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Sponsored Feature: A Landmark in Image Processing: DMIP
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Sponsored Feature: A Landmark in Image Processing: DMIP

September 24, 2008 Article Start Page 1 of 2 Next

[In this Intel-sponsored feature, part of the Gamasutra Visual Computing microsite, Lightspeed Publishing's Lee Purcell lays out deferred mode image processing, a new addition to the Intel Integrated Performance Primitives Library, which speeds up complex image-processing tasks with up to 3X performance increases.]

Wherever you look, the graphical resolution of commonly used digital image formats is steadily increasing, resulting in larger file sizes and more intensive processing requirements. In several fields of image processing-digital photography, high-definition digital moviemaking, medical diagnostics, surveillance imaging, and others-frame sizes are increasing substantially.

In the case of digital video formats, such as Cinema 2K and 4K, the color space is also being expanded, further increasing the file sizes. File sizes for Cinema 4K content can be as much as one terabyte per hour of video. On the other end of the scale, even mobile handheld devices routinely capture images that can be several megapixels in size. With image sizes of this magnitude, fresh approaches are needed to maintain performance when manipulating and processing image data.

In response to a requirement from a strategic Intel customer involved in large-scale computer tomography images, Intel software engineers began conceptualizing a framework for more efficiently using the extensive library of image-processing algorithms available in Intel Integrated Performance Primitives (Intel IPP) library.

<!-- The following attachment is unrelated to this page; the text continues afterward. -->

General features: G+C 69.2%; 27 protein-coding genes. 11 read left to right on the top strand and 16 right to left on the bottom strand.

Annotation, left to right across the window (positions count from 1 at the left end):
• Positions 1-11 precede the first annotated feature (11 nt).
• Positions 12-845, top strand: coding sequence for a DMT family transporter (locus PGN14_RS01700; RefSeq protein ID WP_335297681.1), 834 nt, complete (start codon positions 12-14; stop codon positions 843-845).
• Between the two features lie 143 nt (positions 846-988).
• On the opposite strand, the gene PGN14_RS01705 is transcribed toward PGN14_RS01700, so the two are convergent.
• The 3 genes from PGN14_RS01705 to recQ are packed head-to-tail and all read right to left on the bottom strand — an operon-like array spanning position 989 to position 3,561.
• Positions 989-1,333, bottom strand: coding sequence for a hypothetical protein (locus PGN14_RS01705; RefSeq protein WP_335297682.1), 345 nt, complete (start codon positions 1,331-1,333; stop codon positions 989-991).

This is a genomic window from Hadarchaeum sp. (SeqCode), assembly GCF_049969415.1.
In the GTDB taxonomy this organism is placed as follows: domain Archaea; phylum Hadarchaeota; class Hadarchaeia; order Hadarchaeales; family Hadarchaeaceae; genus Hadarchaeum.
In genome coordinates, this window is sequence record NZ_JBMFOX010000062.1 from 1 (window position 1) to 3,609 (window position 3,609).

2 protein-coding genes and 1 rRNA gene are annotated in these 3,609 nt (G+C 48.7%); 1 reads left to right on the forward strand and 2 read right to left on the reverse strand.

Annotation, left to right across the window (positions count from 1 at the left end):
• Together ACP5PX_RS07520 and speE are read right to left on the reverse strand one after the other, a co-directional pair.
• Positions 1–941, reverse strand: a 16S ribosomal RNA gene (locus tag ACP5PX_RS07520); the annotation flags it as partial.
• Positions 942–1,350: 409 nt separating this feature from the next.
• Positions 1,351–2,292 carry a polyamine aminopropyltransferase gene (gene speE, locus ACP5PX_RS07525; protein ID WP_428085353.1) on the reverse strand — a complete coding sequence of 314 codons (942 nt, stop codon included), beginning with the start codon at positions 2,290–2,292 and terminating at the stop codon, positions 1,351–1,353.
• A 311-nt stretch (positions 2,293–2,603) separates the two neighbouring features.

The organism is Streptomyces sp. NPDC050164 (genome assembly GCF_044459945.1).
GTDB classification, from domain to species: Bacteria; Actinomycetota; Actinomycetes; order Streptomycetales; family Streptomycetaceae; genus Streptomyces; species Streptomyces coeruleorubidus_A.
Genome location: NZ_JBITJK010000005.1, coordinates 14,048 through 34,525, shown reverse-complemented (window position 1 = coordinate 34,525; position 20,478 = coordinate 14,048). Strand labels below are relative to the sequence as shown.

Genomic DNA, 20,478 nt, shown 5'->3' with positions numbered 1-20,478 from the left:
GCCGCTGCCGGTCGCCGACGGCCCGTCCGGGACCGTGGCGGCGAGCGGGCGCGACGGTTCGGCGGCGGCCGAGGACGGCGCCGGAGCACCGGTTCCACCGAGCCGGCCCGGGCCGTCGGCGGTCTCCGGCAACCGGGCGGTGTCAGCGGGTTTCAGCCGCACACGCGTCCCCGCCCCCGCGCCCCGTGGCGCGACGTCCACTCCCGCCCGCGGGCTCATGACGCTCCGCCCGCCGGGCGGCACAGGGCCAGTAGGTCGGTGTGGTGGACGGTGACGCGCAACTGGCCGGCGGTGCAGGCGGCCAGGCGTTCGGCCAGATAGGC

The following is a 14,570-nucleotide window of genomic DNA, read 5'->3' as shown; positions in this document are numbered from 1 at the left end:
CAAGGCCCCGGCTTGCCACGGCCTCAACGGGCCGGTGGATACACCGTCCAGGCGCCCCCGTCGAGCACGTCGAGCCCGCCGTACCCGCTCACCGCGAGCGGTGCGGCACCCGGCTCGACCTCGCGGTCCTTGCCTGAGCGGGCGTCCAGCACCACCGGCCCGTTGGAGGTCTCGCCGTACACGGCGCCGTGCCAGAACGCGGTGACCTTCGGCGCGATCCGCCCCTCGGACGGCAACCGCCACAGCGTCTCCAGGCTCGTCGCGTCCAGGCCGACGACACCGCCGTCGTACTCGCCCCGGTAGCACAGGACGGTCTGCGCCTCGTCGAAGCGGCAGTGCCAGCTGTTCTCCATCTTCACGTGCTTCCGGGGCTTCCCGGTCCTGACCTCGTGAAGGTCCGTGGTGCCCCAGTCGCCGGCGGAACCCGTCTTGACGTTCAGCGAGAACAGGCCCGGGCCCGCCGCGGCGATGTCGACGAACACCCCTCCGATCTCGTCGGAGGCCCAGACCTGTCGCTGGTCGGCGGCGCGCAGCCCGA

The resulting solution, which is featured in the Intel IPPP version 6.0 release, is called deferred mode image processing (DMIP). DMIP effectively handles large image data arrays that don't fit entirely within the processor L2 cache. 

DMIP, now an integral part of the Intel IPP package, performs pipelined sequences of fast functions to process image data in manageable portions, whether organized by tile, block, slice, or another element. This approach effectively combines the benefits of pipelined processing with manually optimized code of the Intel IP library.

A directed acyclic graph (DAG) defines inputs (from image data sources), outputs (destination images or data destined for memory), and operations and represents each as nodes on the graph. These nodes correspond to image-processing functions and their inputs and outputs. For operations that can be handled concurrently, parallel threads are generated to enhance performance. Using DMIP can accelerate image-processing tasks between one and a half to three times compared to a non-pipelined approach.

One key benefit: DMIP provides formula-level access to the vast library of Intel IP functions. Within the Intel IP version 6.0 release, developers can choose from among thousands of C functions that encompass a large span of data operations.

Those not familiar with full range of options in the Intel IP library can sometimes be discouraged from employing the algorithms in their applications. By removing the need to focus on the details of low-level programming, DMIP simplifies access to library functions, letting developers integrate advanced, proven routines into their code and take advantage of data alignment performance gains, particularly on Intel processors. These gains typically result in significantly faster instruction processing times for aligned data, commonly achieving speed increases of two to three times.

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